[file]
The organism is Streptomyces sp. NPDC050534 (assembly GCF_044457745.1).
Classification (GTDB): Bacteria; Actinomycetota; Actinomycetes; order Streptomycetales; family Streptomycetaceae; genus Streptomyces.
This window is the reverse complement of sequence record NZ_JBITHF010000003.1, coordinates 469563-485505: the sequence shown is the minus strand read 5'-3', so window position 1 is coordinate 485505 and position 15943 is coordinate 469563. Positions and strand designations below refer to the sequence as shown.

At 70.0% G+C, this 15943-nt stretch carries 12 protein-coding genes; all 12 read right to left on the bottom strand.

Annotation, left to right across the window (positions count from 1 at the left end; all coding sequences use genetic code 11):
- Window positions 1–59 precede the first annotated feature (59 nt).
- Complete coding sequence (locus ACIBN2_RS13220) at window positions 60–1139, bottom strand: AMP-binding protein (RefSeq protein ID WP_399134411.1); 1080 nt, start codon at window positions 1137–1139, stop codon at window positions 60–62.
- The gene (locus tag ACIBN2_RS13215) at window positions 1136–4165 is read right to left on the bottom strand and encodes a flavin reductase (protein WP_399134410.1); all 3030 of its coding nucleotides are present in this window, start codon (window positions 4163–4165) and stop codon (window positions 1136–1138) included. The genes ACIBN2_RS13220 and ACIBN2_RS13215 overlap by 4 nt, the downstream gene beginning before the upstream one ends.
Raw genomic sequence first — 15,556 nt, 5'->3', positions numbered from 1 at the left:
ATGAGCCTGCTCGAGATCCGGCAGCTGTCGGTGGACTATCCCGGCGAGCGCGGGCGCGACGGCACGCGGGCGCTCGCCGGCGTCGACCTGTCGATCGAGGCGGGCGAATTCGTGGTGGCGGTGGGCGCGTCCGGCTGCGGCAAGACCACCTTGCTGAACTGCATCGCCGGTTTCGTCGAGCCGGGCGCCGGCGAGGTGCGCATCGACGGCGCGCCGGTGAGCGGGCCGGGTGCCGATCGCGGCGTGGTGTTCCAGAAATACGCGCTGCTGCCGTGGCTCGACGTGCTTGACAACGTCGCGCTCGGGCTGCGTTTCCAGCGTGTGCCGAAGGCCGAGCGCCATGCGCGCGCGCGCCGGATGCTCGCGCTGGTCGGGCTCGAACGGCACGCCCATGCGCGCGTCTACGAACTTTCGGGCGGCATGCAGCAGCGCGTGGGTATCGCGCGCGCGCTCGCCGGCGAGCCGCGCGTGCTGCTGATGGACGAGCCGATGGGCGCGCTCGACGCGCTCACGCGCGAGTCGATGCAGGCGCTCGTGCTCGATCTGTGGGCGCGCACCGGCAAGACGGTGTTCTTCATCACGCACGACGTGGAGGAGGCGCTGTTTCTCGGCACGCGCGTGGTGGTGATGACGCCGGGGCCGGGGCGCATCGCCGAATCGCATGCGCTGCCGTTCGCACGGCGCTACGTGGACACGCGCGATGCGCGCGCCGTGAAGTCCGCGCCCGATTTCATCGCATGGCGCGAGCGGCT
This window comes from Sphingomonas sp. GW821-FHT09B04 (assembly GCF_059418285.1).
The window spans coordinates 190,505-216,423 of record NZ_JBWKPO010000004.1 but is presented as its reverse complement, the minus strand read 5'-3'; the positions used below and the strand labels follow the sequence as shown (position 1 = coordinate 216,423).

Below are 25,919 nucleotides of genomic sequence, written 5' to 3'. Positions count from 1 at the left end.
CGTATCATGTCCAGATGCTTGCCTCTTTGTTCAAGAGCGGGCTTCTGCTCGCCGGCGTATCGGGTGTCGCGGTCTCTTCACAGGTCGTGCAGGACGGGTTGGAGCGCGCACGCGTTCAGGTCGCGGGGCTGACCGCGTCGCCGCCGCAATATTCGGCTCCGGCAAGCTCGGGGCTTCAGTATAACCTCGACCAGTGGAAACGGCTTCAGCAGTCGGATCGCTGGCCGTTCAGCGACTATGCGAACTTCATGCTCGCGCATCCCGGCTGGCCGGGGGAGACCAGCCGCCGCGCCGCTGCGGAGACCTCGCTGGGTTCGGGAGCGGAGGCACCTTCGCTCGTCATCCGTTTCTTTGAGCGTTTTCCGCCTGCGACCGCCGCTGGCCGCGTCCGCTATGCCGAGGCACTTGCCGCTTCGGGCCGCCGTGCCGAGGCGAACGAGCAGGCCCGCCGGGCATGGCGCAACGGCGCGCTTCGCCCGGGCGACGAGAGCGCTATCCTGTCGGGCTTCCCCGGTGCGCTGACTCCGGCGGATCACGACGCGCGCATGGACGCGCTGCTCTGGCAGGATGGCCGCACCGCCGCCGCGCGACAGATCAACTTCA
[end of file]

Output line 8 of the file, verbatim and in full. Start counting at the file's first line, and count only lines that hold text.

- The gene (locus tag ACIBN2_RS13215) at window positions 1136–4165 is read right to left on the bottom strand and encodes a flavin reductase (protein WP_399134410.1); all 3030 of its coding nucleotides are present in this window, start codon (window positions 4163–4165) and stop codon (window positions 1136–1138) included. The genes ACIBN2_RS13220 and ACIBN2_RS13215 overlap by 4 nt, the downstream gene beginning before the upstream one ends.